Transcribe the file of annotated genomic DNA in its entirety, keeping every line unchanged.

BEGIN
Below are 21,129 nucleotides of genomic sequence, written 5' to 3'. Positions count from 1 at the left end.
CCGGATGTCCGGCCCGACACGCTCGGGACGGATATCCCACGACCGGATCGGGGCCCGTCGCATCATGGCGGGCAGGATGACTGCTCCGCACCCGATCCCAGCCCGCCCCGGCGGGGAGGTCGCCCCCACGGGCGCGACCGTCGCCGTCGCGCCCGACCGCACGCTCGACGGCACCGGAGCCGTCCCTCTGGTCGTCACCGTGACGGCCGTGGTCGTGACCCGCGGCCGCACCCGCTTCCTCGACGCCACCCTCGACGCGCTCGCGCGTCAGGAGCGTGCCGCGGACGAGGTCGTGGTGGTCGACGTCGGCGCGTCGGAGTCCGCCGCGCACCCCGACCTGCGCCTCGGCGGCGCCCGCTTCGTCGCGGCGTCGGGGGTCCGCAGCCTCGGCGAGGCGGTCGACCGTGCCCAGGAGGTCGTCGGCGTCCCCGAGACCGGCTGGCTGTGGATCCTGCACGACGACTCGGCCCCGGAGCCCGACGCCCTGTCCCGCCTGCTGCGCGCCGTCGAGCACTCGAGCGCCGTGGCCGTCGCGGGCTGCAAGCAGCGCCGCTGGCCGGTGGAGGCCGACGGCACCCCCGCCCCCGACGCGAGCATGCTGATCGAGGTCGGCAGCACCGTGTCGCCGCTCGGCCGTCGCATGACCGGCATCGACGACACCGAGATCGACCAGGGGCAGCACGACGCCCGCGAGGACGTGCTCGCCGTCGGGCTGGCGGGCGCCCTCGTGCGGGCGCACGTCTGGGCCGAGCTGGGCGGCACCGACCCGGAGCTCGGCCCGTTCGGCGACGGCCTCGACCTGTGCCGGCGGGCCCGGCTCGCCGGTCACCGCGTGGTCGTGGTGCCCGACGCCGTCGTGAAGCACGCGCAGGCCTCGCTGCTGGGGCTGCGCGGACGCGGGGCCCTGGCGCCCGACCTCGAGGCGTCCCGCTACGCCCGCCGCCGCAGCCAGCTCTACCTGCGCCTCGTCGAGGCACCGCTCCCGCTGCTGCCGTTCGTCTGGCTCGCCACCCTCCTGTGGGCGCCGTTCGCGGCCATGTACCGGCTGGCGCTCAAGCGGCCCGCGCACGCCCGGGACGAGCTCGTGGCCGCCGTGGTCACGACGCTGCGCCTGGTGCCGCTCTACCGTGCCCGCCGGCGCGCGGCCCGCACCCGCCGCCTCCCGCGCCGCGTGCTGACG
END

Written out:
Below are 21,129 nucleotides of genomic sequence, written 5' to 3'. Positions count from 1 at the left end.
CCGGATGTCCGGCCCGACACGCTCGGGACGGATATCCCACGACCGGATCGGGGCCCGTCGCATCATGGCGGGCAGGATGACTGCTCCGCACCCGATCCCAGCCCGCCCCGGCGGGGAGGTCGCCCCCACGGGCGCGACCGTCGCCGTCGCGCCCGACCGCACGCTCGACGGCACCGGAGCCGTCCCTCTGGTCGTCACCGTGACGGCCGTGGTCGTGACCCGCGGCCGCACCCGCTTCCTCGACGCCACCCTCGACGCGCTCGCGCGTCAGGAGCGTGCCGCGGACGAGGTCGTGGTGGTCGACGTCGGCGCGTCGGAGTCCGCCGCGCACCCCGACCTGCGCCTCGGCGGCGCCCGCTTCGTCGCGGCGTCGGGGGTCCGCAGCCTCGGCGAGGCGGTCGACCGTGCCCAGGAGGTCGTCGGCGTCCCCGAGACCGGCTGGCTGTGGATCCTGCACGACGACTCGGCCCCGGAGCCCGACGCCCTGTCCCGCCTGCTGCGCGCCGTCGAGCACTCGAGCGCCGTGGCCGTCGCGGGCTGCAAGCAGCGCCGCTGGCCGGTGGAGGCCGACGGCACCCCCGCCCCCGACGCGAGCATGCTGATCGAGGTCGGCAGCACCGTGTCGCCGCTCGGCCGTCGCATGACCGGCATCGACGACACCGAGATCGACCAGGGGCAGCACGACGCCCGCGAGGACGTGCTCGCCGTCGGGCTGGCGGGCGCCCTCGTGCGGGCGCACGTCTGGGCCGAGCTGGGCGGCACCGACCCGGAGCTCGGCCCGTTCGGCGACGGCCTCGACCTGTGCCGGCGGGCCCGGCTCGCCGGTCACCGCGTGGTCGTGGTGCCCGACGCCGTCGTGAAGCACGCGCAGGCCTCGCTGCTGGGGCTGCGCGGACGCGGGGCCCTGGCGCCCGACCTCGAGGCGTCCCGCTACGCCCGCCGCCGCAGCCAGCTCTACCTGCGCCTCGTCGAGGCACCGCTCCCGCTGCTGCCGTTCGTCTGGCTCGCCACCCTCCTGTGGGCGCCGTTCGCGGCCATGTACCGGCTGGCGCTCAAGCGGCCCGCGCACGCCCGGGACGAGCTCGTGGCCGCCGTGGTCACGACGCTGCGCCTGGTGCCGCTCTACCGTGCCCGCCGGCGCGCGGCCCGCACCCGCCGCCTCCCGCGCCGCGTGCTGACG